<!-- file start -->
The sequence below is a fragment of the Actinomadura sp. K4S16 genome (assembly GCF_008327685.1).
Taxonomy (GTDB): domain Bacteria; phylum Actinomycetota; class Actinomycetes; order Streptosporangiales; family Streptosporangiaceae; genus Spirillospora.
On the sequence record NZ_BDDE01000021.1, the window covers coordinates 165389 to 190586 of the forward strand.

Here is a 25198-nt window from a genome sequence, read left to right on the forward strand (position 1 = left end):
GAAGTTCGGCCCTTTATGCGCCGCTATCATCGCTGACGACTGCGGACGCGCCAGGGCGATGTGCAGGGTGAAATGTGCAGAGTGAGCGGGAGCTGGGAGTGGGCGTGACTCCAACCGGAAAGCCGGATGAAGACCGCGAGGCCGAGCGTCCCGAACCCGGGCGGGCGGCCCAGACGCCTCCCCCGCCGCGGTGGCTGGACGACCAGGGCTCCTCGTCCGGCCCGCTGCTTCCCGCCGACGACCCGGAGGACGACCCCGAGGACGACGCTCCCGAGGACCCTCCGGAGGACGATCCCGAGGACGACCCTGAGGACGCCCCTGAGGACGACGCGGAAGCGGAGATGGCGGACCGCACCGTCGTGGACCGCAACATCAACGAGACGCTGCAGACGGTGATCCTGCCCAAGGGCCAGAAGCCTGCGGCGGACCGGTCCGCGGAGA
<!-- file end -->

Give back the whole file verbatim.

The sequence below is a fragment of the Actinomadura sp. K4S16 genome (assembly GCF_008327685.1).
Taxonomy (GTDB): domain Bacteria; phylum Actinomycetota; class Actinomycetes; order Streptosporangiales; family Streptosporangiaceae; genus Spirillospora.
On the sequence record NZ_BDDE01000021.1, the window covers coordinates 165389 to 190586 of the forward strand.

Here is a 25198-nt window from a genome sequence, read left to right on the forward strand (position 1 = left end):
GAAGTTCGGCCCTTTATGCGCCGCTATCATCGCTGACGACTGCGGACGCGCCAGGGCGATGTGCAGGGTGAAATGTGCAGAGTGAGCGGGAGCTGGGAGTGGGCGTGACTCCAACCGGAAAGCCGGATGAAGACCGCGAGGCCGAGCGTCCCGAACCCGGGCGGGCGGCCCAGACGCCTCCCCCGCCGCGGTGGCTGGACGACCAGGGCTCCTCGTCCGGCCCGCTGCTTCCCGCCGACGACCCGGAGGACGACCCCGAGGACGACGCTCCCGAGGACCCTCCGGAGGACGATCCCGAGGACGACCCTGAGGACGCCCCTGAGGACGACGCGGAAGCGGAGATGGCGGACCGCACCGTCGTGGACCGCAACATCAACGAGACGCTGCAGACGGTGATCCTGCCCAAGGGCCAGAAGCCTGCGGCGGACCGGTCCGCGGAGA